For instance, if I’m planning a party, then the actions I take now are far away in time (and probably also space) from the party they’re optimizing. The “intermediate layers” might be snapshots of the universe-state at each time between the actions and the party. (... or they might be something else; there are usually many different ways to draw intermediate layers between far-apart things.)This applies surprisingly well even in situations like reinforcement learning, where we don’t typically think of the objective as “far away” from the agent. If I'm a reinforcement learner optimizing for some reward I’ll receive later, that later reward is still typically far away from my current actions. My actions impact the reward via some complicated causal path through the environment, acting through many intermediate layers.So we’ve ruled out agents just “optimizing” their own actions. How does this solve the other two problems?
I feel like this is assuming away one of the crucial difficulties of ascribing agency and goal-directedness: lack of competence or non optimality might make agentic behavior look non-agentic unless you already have a mechanistic interpretation. Separating a rock from a human is not really the problem; it's more like separating something acting like a chimp but for which you have very little data and understanding, and an agent optimizing to clip you.
(Not saying that this can't be relevant to address this problem, just that currently you seem to assume the problem away)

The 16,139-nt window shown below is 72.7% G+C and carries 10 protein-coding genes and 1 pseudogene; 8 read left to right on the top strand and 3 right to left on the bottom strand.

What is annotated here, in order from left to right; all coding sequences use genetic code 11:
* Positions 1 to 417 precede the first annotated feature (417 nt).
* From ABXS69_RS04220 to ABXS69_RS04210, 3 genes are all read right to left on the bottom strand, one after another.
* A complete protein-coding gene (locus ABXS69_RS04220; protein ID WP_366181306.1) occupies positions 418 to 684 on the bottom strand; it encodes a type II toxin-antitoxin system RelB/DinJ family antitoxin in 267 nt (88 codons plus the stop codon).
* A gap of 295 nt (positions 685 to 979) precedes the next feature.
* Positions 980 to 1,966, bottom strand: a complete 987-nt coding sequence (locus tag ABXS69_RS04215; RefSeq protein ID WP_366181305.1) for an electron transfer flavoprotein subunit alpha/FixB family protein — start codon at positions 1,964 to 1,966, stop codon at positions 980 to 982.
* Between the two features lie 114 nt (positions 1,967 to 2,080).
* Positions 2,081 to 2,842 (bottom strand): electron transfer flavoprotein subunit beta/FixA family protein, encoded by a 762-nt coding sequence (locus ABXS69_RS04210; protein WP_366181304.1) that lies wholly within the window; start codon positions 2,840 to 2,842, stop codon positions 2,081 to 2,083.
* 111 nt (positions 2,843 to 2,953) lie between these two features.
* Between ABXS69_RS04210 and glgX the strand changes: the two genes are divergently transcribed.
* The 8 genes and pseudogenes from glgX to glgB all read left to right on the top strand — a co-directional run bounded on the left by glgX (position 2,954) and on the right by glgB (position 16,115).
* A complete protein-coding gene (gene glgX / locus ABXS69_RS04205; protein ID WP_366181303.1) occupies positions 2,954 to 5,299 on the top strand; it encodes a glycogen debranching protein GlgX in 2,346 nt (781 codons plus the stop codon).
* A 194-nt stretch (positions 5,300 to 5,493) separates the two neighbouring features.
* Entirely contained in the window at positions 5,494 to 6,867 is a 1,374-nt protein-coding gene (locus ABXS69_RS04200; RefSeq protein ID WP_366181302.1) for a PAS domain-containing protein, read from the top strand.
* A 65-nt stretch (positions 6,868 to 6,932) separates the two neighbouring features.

Hmm. I like the idea of redefining action as the consequences of one's action that are observable "far away" — it nicely rederives the observation-action loop through interaction with far away variables. That being said, I'm confused if defining the observations in the summary statistics itself is not problematic. I have one intuition that tells me that this is all you can observe anyway, so it's fine; on the other hand, it looks like you're assuming that the agent has the right ontology already? I guess that can be solved by saying that the observations are on the content of the summary, but not necessarily all of it.
When Adam Shimi first suggested to me a couple years ago that “optimization far away” might be important somehow, one counterargument I raised was dynamic programming (DP): if the agent is optimizing an expected utility function over something far away, then we can use DP to propagate the expected utility function back through the intermediate layers to find an equivalent utility function over the agent’s actions:u′(A)=E[u(X)|do(A)]This isn’t actually a problem, though. It says that optimization far away is equivalent to some optimization nearby. But the reverse does not necessarily hold: optimization nearby is not necessarily equivalent to some optimization far away. This makes sense: optimization nearby is a trivial condition which matches basically any system, and therefore will match the interesting cases as well as the uninteresting cases.
I think I actually remember now the discussion we were having, and I recall an intuition about counting. Like, there seem to be more ways to optimize nearby than to optimize the specific part of far away, which I guess is what you're pointing at.
Really liking this model. It seems to actually deal with the problem of embeddedness for agents and the fact that there is no clear boundary to draw around what we call an agent other than one that's convenient for some purpose.
I've obviously got thoughts on how this is operationalizing insights about "no-self" and dependent origination, but that doesn't seem too important to get into, other than to say it gives me more reason to think this is likely to be useful.